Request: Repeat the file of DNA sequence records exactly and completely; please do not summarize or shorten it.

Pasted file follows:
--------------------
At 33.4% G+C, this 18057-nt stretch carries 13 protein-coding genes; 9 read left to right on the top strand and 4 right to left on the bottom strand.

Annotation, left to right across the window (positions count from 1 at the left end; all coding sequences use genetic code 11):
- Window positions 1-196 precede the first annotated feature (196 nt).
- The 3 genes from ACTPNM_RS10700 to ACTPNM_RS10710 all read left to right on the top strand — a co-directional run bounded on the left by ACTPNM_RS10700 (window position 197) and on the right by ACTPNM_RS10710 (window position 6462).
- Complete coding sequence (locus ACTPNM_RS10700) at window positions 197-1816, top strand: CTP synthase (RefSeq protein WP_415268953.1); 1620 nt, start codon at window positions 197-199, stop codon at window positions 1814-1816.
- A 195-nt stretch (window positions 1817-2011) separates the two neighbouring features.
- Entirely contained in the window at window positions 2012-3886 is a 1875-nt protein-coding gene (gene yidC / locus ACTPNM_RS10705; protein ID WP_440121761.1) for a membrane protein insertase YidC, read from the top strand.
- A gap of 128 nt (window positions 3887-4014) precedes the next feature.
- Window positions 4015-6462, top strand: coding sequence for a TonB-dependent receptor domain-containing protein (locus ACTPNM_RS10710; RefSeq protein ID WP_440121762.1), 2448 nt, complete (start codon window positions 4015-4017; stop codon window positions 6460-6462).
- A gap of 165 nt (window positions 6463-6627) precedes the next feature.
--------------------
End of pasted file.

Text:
At 33.4% G+C, this 18057-nt stretch carries 13 protein-coding genes; 9 read left to right on the top strand and 4 right to left on the bottom strand.

Annotation, left to right across the window (positions count from 1 at the left end; all coding sequences use genetic code 11):
- Window positions 1-196 precede the first annotated feature (196 nt).
- The 3 genes from ACTPNM_RS10700 to ACTPNM_RS10710 all read left to right on the top strand — a co-directional run bounded on the left by ACTPNM_RS10700 (window position 197) and on the right by ACTPNM_RS10710 (window position 6462).
- Complete coding sequence (locus ACTPNM_RS10700) at window positions 197-1816, top strand: CTP synthase (RefSeq protein WP_415268953.1); 1620 nt, start codon at window positions 197-199, stop codon at window positions 1814-1816.
- A 195-nt stretch (window positions 1817-2011) separates the two neighbouring features.
- Entirely contained in the window at window positions 2012-3886 is a 1875-nt protein-coding gene (gene yidC / locus ACTPNM_RS10705; protein ID WP_440121761.1) for a membrane protein insertase YidC, read from the top strand.
- A gap of 128 nt (window positions 3887-4014) precedes the next feature.
- Window positions 4015-6462, top strand: coding sequence for a TonB-dependent receptor domain-containing protein (locus ACTPNM_RS10710; RefSeq protein ID WP_440121762.1), 2448 nt, complete (start codon window positions 4015-4017; stop codon window positions 6460-6462).
- A gap of 165 nt (window positions 6463-6627) precedes the next feature.